For once, silence— genuine calm. Forty minutes on a tidal bight with a great blue heron in the binoculars’ sight. Not frozen but still. In a half hour, she barely turns a full 360 degrees. Time to notice the dark wingtip markings, light not-blue-but-gray breast feathers, the cobalt dash between the long beak and dark-eyed crown. Expectation gives way to awe, as each degree thins her to a reed among reeds.
By sunset, barely an apostrophe against the green marsh what’s left of color bleeding into water, this resolve: to pause to practice, to attend.
Statio. One of the elements of Benedictine spiritual discipline, the practice of pausing between activities to become conscious of the moment, of the presence of God.
The first “ghost comedy” was an effervescent 1937 charmer called Topper, in which two of the most elegant high comedians in movies, Cary Grant and Constance Bennett, crashed their roadster and immediately rebounded, their insouciant personalities utterly unchanged, as specters. That’s the joke on which ghost comedies are premised: death doesn’t alter a thing except corporeal reality.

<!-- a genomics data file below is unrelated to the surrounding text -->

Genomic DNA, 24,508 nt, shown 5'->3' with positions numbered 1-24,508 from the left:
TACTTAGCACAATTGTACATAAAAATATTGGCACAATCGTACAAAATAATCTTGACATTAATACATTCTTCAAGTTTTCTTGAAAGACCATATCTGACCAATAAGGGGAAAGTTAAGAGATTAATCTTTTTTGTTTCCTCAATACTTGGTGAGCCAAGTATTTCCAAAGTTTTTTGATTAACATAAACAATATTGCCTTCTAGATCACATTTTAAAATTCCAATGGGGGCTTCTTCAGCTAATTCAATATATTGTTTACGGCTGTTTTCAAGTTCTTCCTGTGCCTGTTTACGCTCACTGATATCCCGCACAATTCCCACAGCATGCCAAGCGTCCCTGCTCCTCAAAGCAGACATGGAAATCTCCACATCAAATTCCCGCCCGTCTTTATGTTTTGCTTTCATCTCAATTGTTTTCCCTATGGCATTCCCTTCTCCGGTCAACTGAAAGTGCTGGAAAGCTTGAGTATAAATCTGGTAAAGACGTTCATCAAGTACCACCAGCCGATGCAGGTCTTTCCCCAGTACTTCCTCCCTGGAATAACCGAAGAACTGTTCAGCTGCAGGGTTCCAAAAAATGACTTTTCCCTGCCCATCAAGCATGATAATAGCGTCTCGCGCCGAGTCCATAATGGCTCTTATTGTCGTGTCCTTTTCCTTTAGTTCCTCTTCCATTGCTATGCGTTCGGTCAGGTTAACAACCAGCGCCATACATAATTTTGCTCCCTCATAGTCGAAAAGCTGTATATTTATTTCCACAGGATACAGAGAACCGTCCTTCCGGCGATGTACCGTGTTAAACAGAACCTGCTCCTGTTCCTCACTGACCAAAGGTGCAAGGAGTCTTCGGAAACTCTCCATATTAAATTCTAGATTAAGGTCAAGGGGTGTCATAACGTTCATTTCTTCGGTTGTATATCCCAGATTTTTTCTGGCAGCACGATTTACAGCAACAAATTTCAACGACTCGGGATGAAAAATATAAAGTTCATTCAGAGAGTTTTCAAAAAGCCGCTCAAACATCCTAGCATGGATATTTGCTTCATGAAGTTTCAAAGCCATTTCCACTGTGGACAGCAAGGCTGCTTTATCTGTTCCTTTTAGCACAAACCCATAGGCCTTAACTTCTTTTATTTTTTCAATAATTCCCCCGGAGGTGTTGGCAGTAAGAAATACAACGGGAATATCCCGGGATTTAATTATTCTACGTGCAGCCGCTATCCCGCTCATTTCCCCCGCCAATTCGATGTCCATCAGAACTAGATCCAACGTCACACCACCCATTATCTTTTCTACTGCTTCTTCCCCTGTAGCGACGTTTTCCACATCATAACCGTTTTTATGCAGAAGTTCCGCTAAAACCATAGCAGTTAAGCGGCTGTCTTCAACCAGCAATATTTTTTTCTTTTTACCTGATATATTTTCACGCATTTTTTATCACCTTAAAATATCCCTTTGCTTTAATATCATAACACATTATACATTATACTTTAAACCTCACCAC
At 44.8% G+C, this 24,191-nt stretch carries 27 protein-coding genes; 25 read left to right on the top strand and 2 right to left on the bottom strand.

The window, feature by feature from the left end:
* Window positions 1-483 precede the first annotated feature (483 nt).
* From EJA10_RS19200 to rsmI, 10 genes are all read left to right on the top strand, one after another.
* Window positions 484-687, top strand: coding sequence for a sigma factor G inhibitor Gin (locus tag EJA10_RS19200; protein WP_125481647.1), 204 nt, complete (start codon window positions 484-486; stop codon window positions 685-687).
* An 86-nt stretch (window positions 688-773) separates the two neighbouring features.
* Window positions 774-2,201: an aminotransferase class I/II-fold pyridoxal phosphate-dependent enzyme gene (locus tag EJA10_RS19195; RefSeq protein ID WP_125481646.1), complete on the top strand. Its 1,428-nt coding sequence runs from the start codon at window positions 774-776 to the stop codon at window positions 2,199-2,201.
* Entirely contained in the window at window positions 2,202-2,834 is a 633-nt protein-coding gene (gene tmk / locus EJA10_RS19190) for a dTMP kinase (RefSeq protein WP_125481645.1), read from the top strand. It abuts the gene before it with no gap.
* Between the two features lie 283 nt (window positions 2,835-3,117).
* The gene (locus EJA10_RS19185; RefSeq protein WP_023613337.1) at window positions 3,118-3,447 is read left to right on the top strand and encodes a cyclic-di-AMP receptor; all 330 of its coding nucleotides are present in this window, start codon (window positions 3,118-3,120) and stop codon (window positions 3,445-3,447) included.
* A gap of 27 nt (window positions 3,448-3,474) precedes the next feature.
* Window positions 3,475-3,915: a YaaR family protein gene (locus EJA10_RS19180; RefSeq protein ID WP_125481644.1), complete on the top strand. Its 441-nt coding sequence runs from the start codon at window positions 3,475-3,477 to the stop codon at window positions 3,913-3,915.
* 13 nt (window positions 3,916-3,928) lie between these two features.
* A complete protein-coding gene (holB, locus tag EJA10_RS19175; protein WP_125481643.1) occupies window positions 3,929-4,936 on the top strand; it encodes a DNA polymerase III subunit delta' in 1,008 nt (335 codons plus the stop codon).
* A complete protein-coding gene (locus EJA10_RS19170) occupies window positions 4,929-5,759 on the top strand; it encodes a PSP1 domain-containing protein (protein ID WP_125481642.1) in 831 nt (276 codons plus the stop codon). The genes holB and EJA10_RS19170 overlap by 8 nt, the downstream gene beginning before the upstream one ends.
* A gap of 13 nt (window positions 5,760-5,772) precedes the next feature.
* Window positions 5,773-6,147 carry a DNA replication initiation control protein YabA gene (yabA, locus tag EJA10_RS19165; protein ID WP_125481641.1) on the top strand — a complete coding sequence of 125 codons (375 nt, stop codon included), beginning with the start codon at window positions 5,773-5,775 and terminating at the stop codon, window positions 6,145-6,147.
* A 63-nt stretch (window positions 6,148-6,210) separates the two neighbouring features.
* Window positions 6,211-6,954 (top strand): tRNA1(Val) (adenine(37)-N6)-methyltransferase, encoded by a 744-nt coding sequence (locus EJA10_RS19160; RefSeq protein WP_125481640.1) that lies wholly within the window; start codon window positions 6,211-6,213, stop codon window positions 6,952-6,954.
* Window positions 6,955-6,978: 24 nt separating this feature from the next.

The frightening downturn on Wall Street has caused even some staunch antigovernment pundits to begin rethinking their assumption that all government regulation is bad. That is a rethinking this country desperately needs.
Before the dust had settled from the tramping boots, he’d appeared. Eyes beheld him to their confusion but when he breathed upon them they remembered the spring green hills of Galilee, the cool evening air scented of olive, laurel, clematis, myrtle. A peace they could not reckon. A dove called.
Left to the silence, they could hardly recognize themselves. How strangely their voices sounded and what unlikely things they must have said.
During Hitler’s siege of Leningrad in the winter of 1941–42, the Russian composer Dmitri Shostakovich and the entire Leningrad Philharmonic were evacuated from the city. A performance of Shostakovich’s seventh symphony, dedicated to the city of Leningrad, was planned for August 9, 1942. There were barely enough musicians left in the city to perform it. The score had to be flown in over German lines, and musicians were pulled from the front lines to bolster the meager ranks of musicians left behind. This performance was a show of resistance in a city which had just lost 1.2 million people (NPR, November 2).